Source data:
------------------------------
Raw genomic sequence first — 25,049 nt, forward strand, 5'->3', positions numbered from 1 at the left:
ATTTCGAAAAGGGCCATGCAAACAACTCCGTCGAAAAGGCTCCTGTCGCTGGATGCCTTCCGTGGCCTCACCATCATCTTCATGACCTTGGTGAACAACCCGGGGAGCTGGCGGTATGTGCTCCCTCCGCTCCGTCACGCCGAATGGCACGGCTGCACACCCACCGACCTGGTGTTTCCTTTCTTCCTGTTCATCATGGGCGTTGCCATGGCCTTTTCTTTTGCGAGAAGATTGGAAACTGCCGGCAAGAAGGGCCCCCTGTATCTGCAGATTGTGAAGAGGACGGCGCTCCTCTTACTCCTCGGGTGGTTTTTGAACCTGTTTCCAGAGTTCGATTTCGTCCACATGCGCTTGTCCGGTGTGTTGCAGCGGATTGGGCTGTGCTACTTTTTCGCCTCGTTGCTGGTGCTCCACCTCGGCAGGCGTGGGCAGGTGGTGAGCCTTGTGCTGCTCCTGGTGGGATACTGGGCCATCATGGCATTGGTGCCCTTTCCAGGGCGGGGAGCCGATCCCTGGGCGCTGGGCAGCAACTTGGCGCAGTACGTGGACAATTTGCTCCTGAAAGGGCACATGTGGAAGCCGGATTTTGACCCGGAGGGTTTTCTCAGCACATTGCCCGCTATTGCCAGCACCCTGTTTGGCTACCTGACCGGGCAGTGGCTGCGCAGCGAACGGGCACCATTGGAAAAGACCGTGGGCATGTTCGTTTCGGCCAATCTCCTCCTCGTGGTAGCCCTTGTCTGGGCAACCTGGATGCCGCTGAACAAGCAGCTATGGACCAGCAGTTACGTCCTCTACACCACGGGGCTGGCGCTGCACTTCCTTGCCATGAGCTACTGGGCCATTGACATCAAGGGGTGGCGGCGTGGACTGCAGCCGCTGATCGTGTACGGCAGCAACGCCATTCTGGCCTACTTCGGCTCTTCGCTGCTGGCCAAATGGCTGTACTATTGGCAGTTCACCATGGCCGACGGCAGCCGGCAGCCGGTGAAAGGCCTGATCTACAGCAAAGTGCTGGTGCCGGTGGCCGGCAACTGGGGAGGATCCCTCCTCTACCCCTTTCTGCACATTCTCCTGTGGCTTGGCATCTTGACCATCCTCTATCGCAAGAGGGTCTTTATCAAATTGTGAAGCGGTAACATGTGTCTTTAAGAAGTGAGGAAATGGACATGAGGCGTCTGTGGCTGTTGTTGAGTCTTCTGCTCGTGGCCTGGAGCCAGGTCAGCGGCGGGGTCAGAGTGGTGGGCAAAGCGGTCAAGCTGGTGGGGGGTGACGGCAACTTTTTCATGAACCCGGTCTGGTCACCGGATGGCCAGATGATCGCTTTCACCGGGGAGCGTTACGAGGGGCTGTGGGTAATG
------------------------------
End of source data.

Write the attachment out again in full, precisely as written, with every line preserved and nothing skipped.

Raw genomic sequence first — 25,049 nt, forward strand, 5'->3', positions numbered from 1 at the left:
ATTTCGAAAAGGGCCATGCAAACAACTCCGTCGAAAAGGCTCCTGTCGCTGGATGCCTTCCGTGGCCTCACCATCATCTTCATGACCTTGGTGAACAACCCGGGGAGCTGGCGGTATGTGCTCCCTCCGCTCCGTCACGCCGAATGGCACGGCTGCACACCCACCGACCTGGTGTTTCCTTTCTTCCTGTTCATCATGGGCGTTGCCATGGCCTTTTCTTTTGCGAGAAGATTGGAAACTGCCGGCAAGAAGGGCCCCCTGTATCTGCAGATTGTGAAGAGGACGGCGCTCCTCTTACTCCTCGGGTGGTTTTTGAACCTGTTTCCAGAGTTCGATTTCGTCCACATGCGCTTGTCCGGTGTGTTGCAGCGGATTGGGCTGTGCTACTTTTTCGCCTCGTTGCTGGTGCTCCACCTCGGCAGGCGTGGGCAGGTGGTGAGCCTTGTGCTGCTCCTGGTGGGATACTGGGCCATCATGGCATTGGTGCCCTTTCCAGGGCGGGGAGCCGATCCCTGGGCGCTGGGCAGCAACTTGGCGCAGTACGTGGACAATTTGCTCCTGAAAGGGCACATGTGGAAGCCGGATTTTGACCCGGAGGGTTTTCTCAGCACATTGCCCGCTATTGCCAGCACCCTGTTTGGCTACCTGACCGGGCAGTGGCTGCGCAGCGAACGGGCACCATTGGAAAAGACCGTGGGCATGTTCGTTTCGGCCAATCTCCTCCTCGTGGTAGCCCTTGTCTGGGCAACCTGGATGCCGCTGAACAAGCAGCTATGGACCAGCAGTTACGTCCTCTACACCACGGGGCTGGCGCTGCACTTCCTTGCCATGAGCTACTGGGCCATTGACATCAAGGGGTGGCGGCGTGGACTGCAGCCGCTGATCGTGTACGGCAGCAACGCCATTCTGGCCTACTTCGGCTCTTCGCTGCTGGCCAAATGGCTGTACTATTGGCAGTTCACCATGGCCGACGGCAGCCGGCAGCCGGTGAAAGGCCTGATCTACAGCAAAGTGCTGGTGCCGGTGGCCGGCAACTGGGGAGGATCCCTCCTCTACCCCTTTCTGCACATTCTCCTGTGGCTTGGCATCTTGACCATCCTCTATCGCAAGAGGGTCTTTATCAAATTGTGAAGCGGTAACATGTGTCTTTAAGAAGTGAGGAAATGGACATGAGGCGTCTGTGGCTGTTGTTGAGTCTTCTGCTCGTGGCCTGGAGCCAGGTCAGCGGCGGGGTCAGAGTGGTGGGCAAAGCGGTCAAGCTGGTGGGGGGTGACGGCAACTTTTTCATGAACCCGGTCTGGTCACCGGATGGCCAGATGATCGCTTTCACCGGGGAGCGTTACGAGGGGCTGTGGGTAATG